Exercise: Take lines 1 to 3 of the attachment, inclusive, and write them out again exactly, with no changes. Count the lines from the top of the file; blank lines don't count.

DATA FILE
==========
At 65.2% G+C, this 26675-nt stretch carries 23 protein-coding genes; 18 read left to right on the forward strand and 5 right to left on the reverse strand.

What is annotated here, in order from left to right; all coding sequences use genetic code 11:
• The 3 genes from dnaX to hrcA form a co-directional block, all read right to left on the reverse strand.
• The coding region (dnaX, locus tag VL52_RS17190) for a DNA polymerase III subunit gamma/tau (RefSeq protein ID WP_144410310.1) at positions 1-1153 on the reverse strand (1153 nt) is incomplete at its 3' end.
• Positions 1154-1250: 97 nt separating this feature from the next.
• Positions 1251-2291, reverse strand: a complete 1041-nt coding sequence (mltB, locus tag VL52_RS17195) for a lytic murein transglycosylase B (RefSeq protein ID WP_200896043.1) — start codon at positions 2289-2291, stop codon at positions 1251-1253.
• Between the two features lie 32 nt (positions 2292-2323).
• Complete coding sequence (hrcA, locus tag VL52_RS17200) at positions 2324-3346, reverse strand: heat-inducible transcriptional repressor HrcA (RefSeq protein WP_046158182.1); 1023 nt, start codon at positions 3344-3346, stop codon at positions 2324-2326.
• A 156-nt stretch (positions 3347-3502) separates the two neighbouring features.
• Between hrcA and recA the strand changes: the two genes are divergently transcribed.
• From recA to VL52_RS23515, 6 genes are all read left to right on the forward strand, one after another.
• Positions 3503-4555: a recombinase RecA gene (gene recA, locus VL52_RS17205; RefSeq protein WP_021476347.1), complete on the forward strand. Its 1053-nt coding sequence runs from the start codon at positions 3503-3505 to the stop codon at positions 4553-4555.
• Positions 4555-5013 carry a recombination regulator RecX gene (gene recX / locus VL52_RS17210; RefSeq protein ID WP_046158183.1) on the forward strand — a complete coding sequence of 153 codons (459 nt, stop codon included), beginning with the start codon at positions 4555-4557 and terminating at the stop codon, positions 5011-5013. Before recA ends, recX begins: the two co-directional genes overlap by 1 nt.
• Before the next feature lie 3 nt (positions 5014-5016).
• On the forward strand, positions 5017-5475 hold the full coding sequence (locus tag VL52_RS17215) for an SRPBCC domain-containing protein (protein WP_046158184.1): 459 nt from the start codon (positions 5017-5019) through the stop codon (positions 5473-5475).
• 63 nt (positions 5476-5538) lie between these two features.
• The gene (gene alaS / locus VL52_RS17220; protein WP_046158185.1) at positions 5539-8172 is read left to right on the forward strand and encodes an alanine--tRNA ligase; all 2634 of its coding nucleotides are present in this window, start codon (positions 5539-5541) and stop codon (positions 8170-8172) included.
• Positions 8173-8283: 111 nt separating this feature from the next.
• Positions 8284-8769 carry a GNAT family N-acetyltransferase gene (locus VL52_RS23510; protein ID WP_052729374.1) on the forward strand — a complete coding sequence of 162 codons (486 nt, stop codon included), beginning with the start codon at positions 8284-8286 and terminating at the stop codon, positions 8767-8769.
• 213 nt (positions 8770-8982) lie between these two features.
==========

At 65.2% G+C, this 26675-nt stretch carries 23 protein-coding genes; 18 read left to right on the forward strand and 5 right to left on the reverse strand.

What is annotated here, in order from left to right; all coding sequences use genetic code 11:
• The 3 genes from dnaX to hrcA form a co-directional block, all read right to left on the reverse strand.